In the nonfiction passage "Fish Cheeks" by Amy Tan, the author learns a valuable lesson about her heritage and learns to appreciate all aspects of her Chinese culture. Through her choice of vivid, colorful language, Tan creates a descriptive image in the reader's mind that clearly depicts what happened to her at Christmas Eve dinner. In the passage written by Amy Tan, the author uses detail and diction to reveal that an embarrassing experience in her youth changed how she felt about her family's heritage and culture by making her realize that her feelings of shame were based on other's opinions of their traditions more than her own feelings.
Point of View on Culture Among many literatures about Asian and Chinese culture “Saving Sourdi” by May-Lee Chai is one. This short story is about a young girl, Nea, and her sister, Sourdi, and what happens when Sourdi grows up when Nea does not want her to. Their family are Chinese and they moved to America.
In the story “Two Kinds”, the author, Amy Tan, proposes to make readers think of the meaning behind the story. She doesn’t speak out as an analyzer to exemplify what is the real problem between her and her mother. As a substitute, she uses her own point of view as a speaker to state what she is knowledgeable in and what she feels in her mind all along in the story. She has not judged what is right or wrong based on her beliefs. Instead of learning how to solve a family issue, thse author selects to engrave a description diary encompassing her true feeling towards actions during her childhood, which offers readers not only a pure interpretation, but understanding on how the narrator feels discouraged due to failing her mother’s potentials which leads to a large fight between the narrator and her mother. Children carry the weight of parent’s hopes when they grow up and face emotive paths to create an identity.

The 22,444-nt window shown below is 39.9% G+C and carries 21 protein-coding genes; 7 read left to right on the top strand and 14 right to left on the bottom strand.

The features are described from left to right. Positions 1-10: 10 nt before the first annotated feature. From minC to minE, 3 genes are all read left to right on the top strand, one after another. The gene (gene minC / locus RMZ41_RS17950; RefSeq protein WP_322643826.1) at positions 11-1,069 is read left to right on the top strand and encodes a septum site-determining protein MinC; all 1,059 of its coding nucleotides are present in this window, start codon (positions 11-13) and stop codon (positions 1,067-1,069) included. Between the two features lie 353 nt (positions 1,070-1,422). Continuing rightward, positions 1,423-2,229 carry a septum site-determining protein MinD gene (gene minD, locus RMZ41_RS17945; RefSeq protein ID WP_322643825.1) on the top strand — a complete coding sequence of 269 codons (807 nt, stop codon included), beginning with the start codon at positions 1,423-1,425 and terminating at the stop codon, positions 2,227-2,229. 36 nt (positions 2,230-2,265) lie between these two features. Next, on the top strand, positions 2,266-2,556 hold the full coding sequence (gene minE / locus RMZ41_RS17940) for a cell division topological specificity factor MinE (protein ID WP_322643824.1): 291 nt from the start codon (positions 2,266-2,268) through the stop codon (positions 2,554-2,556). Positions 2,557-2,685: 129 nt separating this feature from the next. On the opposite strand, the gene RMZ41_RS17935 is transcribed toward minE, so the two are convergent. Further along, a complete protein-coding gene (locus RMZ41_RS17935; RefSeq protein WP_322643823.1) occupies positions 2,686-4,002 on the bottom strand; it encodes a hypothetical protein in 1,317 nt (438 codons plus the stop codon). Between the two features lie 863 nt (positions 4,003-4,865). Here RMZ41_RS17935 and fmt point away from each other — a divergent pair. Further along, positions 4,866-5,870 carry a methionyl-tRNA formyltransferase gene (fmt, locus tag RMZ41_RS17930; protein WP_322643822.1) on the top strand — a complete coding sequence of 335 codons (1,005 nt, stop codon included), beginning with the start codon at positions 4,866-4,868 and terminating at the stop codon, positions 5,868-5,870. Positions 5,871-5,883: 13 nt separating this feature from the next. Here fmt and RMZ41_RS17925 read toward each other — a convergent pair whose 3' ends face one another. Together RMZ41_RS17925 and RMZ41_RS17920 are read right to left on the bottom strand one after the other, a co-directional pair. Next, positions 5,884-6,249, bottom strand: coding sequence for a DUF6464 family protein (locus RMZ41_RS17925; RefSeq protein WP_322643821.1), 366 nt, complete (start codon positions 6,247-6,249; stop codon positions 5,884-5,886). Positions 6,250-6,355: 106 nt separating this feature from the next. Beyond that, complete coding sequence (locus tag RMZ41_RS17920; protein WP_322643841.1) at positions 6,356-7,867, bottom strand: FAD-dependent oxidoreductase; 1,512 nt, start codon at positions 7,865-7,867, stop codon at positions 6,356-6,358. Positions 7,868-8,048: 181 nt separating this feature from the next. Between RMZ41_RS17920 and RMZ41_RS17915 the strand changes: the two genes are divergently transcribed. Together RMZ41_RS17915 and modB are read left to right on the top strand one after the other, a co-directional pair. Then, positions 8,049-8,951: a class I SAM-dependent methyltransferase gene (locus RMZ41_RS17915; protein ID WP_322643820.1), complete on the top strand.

The cooked fish signifies the death of the Malay culture within the family. However, the father didn’t give up. In the future, the narrator moved to an apartment, where she was
However, when Amy learns that his family is coming to dinner, she cries. During the dinner, she is embarrassed because of her loud and rude chinese relatives and the particular Chinese menu that her mother had prepared. She only realizes many years later that “For Christmas Eve that year, she had chosen all my favorite foods,” (1). In this realization, Amy Tan learns that her
Amy Tan uses imagery in the short story “Fish Cheeks” in order to let the reader feel the way Amy felt at the table on Christmas Eve. For example, in the story it states, “ My relatives licked the ends of their chopsticks and reached across the table dipping them into the dozen or so plates of food.” This explains that Amy felt embarrassed that her family wasn’t realizing the fact that they had no manners at the table. Amy was completely embarrassed with the fact that, that was the way her family had acted while they ate. Everyone is put into a situation where they wished their parents or family members had not acted the way they did in front of them, and Amy Tan writing this story makes you remember those times.
In “Fish Cheeks” Amy realizes she should be proud of who she is even if she tries being American, and not to be ashamed of her Chinese customs and traditions. She learns to always be true to herself. In “Taco Head” it’s different because Sofia learns to be who she is. Sofia learns to be proud of who she is and to stand up for herself and all the Mexican American kids like her. In “Taco Head” it also said, “That year I kicked that girl in all classes and sports, especially soccer.”